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Serialization - different JVM version ?

kri shan
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Joined: Apr 08, 2004
Posts: 1371
Source system serializes the object and attached serial version id send it to the destination system. But source system and destination system has different JVM version. Whether de-serialization will work at destination system ?
Campbell Ritchie
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Joined: Oct 13, 2005
Posts: 37926
    
  22
Depends whether the class file has changed.
David Newton
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Joined: Sep 29, 2008
Posts: 12617

What happens when you try it?
kri shan
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Joined: Apr 08, 2004
Posts: 1371
Hi Campbell, If Class file has changed.
Ninad Kulkarni
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Joined: Aug 31, 2007
Posts: 787

@ Kri shan

See this

Following is a quote from documentation

The serialization runtime associates with each serializable class a version number, called a serialVersionUID, which is used during deserialization to verify that the sender and receiver of a serialized object have loaded classes for that object that are compatible with respect to serialization. If the receiver has loaded a class for the object that has a different serialVersionUID than that of the corresponding sender's class, then deserialization will result in an InvalidClassException. A serializable class can declare its own serialVersionUID explicitly by declaring a field named "serialVersionUID" that must be static, final, and of type long:


ANY-ACCESS-MODIFIER static final long serialVersionUID = 42L;
If a serializable class does not explicitly declare a serialVersionUID, then the serialization runtime will calculate a default serialVersionUID value for that class based on various aspects of the class, as described in the Java(TM) Object Serialization Specification. However, it is strongly recommended that all serializable classes explicitly declare serialVersionUID values, since the default serialVersionUID computation is highly sensitive to class details that may vary depending on compiler implementations, and can thus result in unexpected InvalidClassExceptions during deserialization. Therefore, to guarantee a consistent serialVersionUID value across different java compiler implementations, a serializable class must declare an explicit serialVersionUID value. It is also strongly advised that explicit serialVersionUID declarations use the private modifier where possible, since such declarations apply only to the immediately declaring class--serialVersionUID fields are not useful as inherited members. Array classes cannot declare an explicit serialVersionUID, so they always have the default computed value, but the requirement for matching serialVersionUID values is waived for array classes.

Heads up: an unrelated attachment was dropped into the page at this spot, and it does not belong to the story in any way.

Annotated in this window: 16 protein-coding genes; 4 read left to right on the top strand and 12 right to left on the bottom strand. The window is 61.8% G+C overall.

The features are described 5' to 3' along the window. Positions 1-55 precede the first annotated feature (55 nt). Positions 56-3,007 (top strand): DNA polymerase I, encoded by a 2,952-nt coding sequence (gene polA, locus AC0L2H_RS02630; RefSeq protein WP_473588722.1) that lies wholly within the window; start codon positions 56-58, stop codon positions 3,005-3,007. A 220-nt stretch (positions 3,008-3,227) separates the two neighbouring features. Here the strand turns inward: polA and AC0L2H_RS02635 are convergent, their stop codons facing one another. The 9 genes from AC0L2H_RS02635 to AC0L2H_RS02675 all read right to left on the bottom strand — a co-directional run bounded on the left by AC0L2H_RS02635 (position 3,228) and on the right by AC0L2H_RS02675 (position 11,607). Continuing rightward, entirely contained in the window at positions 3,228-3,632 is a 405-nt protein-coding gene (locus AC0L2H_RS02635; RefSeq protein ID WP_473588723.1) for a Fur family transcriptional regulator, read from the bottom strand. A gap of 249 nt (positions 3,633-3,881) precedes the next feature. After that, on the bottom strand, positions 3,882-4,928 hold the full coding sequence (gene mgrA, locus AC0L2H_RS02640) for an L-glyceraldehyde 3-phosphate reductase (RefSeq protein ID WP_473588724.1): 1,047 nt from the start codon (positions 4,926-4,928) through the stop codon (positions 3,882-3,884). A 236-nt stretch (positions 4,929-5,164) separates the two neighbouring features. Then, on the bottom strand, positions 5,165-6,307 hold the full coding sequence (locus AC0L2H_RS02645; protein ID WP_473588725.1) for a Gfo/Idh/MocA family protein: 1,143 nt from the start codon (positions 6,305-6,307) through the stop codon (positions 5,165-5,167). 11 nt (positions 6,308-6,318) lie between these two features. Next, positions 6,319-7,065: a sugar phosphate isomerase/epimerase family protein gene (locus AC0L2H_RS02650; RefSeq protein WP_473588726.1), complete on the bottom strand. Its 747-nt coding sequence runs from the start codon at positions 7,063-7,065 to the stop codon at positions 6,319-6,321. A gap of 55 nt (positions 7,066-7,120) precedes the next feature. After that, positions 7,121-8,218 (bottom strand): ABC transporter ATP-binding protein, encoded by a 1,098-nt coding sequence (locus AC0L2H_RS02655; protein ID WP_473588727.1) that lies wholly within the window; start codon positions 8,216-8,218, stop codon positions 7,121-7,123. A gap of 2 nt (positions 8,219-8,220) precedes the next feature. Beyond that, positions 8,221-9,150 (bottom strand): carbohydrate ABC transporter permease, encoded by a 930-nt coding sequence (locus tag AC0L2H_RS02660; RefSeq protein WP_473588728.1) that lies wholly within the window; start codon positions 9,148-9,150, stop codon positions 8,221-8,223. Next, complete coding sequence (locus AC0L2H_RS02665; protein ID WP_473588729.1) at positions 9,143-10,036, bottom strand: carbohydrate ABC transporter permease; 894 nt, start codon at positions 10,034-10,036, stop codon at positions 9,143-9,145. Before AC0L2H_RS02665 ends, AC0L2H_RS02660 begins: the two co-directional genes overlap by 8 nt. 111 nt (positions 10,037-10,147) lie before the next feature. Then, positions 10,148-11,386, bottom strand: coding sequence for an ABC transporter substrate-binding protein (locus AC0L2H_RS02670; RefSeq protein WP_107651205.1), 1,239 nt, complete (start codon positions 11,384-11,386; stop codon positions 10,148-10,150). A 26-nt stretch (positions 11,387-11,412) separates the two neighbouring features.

If the receiver has loaded a class for the object that has a different serialVersionUID than that of the corresponding sender's class, then deserialization will result in an InvalidClassException. A serializable class can declare its own serialVersionUID explicitly by declaring a field named "serialVersionUID" that must be static, final, and of type long


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kri shan
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Joined: Apr 08, 2004
Posts: 1371
If the receiver has loaded a class for the object that has a different serialVersionUID than that of the corresponding sender's class, then deserialization will result in an InvalidClassException.. How receiver validates serialVersionUID ?
David Newton
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Joined: Sep 29, 2008
Posts: 12617

It compares the serialVersionID of the incoming class with the one it loaded locally.
kri shan
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Joined: Apr 08, 2004
Posts: 1371
Dave wrote:It compares the serialVersionID of the incoming class with the one it loaded locally.
User is adding serialVersionID of the incoming class in the source system. My question is how it loaded locally on the destination system?
David Newton
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Joined: Sep 29, 2008
Posts: 12617

Because the class will have a serialVersionID there too. I'm not sure what the problem is... Serializable classes have a serialVersionID. The class being sent comes with a serialVersionID. The class definition on the receiving side will have its own serialVersionID. If they don't match, an exception is thrown. The receiving JVM loads the *local* class definition--it can't instantiate arbitrary classes, only classes which it can load. The values for the class's fields are deserialized (loaded) from the incoming class):
The Javadocs wrote:The defaultReadObject method uses information in the stream to assign the fields of the object saved in the stream with the correspondingly named fields in the current object. This handles the case when the class has evolved to add new fields.
 
I agree. Here's the link: http://aspose.com/file-tools
 
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